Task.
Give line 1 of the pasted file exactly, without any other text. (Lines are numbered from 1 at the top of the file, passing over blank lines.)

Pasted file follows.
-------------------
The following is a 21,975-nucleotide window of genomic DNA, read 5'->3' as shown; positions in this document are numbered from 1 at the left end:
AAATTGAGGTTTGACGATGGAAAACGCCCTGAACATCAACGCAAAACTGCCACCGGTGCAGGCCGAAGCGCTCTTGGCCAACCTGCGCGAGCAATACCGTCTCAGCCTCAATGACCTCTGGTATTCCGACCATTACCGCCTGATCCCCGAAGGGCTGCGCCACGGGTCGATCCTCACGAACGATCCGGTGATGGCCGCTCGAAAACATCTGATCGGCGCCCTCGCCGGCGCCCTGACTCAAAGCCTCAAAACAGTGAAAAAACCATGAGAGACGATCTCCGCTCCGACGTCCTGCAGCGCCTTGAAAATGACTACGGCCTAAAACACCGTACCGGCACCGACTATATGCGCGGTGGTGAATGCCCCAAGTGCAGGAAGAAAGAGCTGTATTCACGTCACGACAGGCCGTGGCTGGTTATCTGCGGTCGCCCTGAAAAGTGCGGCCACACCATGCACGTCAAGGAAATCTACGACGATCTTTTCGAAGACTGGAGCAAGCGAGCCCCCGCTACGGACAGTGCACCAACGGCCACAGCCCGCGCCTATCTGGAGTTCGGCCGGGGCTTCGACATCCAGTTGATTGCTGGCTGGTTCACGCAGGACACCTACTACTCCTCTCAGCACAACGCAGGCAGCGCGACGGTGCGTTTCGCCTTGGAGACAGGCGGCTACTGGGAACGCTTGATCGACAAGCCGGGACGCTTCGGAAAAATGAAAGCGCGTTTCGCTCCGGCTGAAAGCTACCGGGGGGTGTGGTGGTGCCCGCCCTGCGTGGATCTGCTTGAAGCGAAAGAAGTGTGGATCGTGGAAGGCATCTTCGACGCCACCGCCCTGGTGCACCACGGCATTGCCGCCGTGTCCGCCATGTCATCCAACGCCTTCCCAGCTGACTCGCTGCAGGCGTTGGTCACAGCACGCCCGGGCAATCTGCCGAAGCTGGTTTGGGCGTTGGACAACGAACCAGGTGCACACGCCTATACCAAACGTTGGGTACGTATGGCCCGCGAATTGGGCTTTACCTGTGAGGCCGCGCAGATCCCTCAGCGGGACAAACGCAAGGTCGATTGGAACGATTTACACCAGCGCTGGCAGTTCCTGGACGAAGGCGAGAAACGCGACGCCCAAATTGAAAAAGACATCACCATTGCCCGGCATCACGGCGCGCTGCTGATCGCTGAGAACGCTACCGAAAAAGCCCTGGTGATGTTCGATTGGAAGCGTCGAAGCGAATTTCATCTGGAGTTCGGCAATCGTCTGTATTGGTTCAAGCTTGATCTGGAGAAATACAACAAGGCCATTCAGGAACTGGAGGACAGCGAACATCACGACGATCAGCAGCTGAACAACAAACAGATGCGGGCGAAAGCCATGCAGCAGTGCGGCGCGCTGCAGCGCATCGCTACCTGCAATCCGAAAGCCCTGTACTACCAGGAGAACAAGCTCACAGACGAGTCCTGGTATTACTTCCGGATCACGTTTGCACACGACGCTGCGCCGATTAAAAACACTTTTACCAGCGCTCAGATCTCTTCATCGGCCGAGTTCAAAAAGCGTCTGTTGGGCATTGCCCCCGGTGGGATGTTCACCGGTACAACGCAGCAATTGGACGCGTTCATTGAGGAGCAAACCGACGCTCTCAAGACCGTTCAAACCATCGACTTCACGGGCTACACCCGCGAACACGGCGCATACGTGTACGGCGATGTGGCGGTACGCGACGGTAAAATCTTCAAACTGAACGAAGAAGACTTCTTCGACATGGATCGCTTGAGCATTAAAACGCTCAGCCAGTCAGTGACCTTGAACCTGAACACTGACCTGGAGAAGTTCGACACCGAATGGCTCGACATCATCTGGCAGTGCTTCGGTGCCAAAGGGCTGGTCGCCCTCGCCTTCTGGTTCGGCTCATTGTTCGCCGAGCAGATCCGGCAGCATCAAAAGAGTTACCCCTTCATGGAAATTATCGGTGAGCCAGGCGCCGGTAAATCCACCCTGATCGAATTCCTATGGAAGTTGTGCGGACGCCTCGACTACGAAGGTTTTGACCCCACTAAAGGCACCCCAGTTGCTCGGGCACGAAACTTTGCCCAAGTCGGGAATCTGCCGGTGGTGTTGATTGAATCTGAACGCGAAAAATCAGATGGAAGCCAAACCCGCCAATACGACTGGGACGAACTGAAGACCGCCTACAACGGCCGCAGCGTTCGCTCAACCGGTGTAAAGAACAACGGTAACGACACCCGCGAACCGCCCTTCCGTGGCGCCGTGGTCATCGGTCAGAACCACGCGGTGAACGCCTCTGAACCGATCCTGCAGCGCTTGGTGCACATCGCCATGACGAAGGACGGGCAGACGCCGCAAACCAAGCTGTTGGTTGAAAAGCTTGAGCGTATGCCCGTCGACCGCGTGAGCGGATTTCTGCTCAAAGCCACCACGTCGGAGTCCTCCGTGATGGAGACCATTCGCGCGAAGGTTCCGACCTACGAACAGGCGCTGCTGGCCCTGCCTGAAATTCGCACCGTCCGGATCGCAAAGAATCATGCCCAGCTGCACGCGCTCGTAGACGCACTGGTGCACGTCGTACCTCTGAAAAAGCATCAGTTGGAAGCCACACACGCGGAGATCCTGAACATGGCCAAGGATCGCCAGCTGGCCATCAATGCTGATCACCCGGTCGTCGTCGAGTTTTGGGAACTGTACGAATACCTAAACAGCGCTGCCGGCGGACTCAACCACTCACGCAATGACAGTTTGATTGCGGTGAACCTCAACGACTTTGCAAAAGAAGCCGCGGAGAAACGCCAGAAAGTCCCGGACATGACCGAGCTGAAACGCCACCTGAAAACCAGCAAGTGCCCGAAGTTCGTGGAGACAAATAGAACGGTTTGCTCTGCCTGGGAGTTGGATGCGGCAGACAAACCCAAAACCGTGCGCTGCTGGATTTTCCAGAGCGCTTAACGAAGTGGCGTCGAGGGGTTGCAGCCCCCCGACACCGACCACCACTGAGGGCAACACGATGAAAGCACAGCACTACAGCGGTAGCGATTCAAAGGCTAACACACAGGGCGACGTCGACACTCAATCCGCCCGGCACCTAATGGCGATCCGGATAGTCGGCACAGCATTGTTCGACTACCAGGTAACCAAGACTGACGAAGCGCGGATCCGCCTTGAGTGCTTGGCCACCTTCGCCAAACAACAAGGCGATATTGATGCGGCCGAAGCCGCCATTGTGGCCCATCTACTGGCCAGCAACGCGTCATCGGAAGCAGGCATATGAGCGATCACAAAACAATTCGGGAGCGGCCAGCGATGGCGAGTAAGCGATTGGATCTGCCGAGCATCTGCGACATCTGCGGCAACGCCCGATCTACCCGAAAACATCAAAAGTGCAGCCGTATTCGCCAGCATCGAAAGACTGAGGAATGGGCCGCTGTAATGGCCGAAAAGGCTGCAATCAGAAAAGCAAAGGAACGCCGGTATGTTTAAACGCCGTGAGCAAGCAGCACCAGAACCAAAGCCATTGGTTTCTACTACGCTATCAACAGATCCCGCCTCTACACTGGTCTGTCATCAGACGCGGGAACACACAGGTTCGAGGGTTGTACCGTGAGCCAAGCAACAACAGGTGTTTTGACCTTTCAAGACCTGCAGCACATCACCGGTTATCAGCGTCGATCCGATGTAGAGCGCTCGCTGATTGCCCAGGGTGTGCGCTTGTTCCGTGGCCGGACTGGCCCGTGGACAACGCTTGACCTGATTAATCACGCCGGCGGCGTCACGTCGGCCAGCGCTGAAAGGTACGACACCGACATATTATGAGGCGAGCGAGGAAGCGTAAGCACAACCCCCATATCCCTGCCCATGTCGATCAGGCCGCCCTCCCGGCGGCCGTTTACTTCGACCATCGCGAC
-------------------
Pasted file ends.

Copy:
The following is a 21,975-nucleotide window of genomic DNA, read 5'->3' as shown; positions in this document are numbered from 1 at the left end: